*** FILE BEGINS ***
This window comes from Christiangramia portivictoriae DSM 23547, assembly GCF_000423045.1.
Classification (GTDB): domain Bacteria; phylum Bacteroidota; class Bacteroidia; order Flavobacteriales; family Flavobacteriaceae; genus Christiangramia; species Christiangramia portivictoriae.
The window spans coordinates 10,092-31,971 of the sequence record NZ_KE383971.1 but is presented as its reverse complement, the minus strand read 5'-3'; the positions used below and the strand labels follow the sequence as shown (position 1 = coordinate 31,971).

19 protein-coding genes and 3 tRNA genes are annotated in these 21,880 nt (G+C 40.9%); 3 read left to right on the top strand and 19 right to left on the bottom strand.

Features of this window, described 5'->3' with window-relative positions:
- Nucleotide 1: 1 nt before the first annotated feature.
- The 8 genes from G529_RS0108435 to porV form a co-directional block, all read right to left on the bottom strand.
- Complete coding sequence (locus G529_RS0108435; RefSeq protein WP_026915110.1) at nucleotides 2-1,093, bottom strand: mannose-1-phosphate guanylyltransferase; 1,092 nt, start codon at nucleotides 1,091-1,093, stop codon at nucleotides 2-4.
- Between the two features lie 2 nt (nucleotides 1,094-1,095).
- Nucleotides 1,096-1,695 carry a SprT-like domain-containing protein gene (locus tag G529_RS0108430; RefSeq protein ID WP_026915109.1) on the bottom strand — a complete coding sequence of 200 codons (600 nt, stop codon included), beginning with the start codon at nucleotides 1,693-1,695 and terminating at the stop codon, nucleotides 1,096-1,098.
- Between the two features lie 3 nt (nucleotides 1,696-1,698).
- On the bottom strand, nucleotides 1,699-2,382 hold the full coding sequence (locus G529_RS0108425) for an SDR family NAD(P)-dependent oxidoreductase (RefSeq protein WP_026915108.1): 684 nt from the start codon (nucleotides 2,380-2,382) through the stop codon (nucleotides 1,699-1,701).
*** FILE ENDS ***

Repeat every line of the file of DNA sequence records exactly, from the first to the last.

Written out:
This window comes from Christiangramia portivictoriae DSM 23547, assembly GCF_000423045.1.
Classification (GTDB): domain Bacteria; phylum Bacteroidota; class Bacteroidia; order Flavobacteriales; family Flavobacteriaceae; genus Christiangramia; species Christiangramia portivictoriae.
The window spans coordinates 10,092-31,971 of the sequence record NZ_KE383971.1 but is presented as its reverse complement, the minus strand read 5'-3'; the positions used below and the strand labels follow the sequence as shown (position 1 = coordinate 31,971).

19 protein-coding genes and 3 tRNA genes are annotated in these 21,880 nt (G+C 40.9%); 3 read left to right on the top strand and 19 right to left on the bottom strand.

Features of this window, described 5'->3' with window-relative positions:
- Nucleotide 1: 1 nt before the first annotated feature.
- The 8 genes from G529_RS0108435 to porV form a co-directional block, all read right to left on the bottom strand.
- Complete coding sequence (locus G529_RS0108435; RefSeq protein WP_026915110.1) at nucleotides 2-1,093, bottom strand: mannose-1-phosphate guanylyltransferase; 1,092 nt, start codon at nucleotides 1,091-1,093, stop codon at nucleotides 2-4.
- Between the two features lie 2 nt (nucleotides 1,094-1,095).
- Nucleotides 1,096-1,695 carry a SprT-like domain-containing protein gene (locus tag G529_RS0108430; RefSeq protein ID WP_026915109.1) on the bottom strand — a complete coding sequence of 200 codons (600 nt, stop codon included), beginning with the start codon at nucleotides 1,693-1,695 and terminating at the stop codon, nucleotides 1,096-1,098.
- Between the two features lie 3 nt (nucleotides 1,696-1,698).
- On the bottom strand, nucleotides 1,699-2,382 hold the full coding sequence (locus G529_RS0108425) for an SDR family NAD(P)-dependent oxidoreductase (RefSeq protein WP_026915108.1): 684 nt from the start codon (nucleotides 2,380-2,382) through the stop codon (nucleotides 1,699-1,701).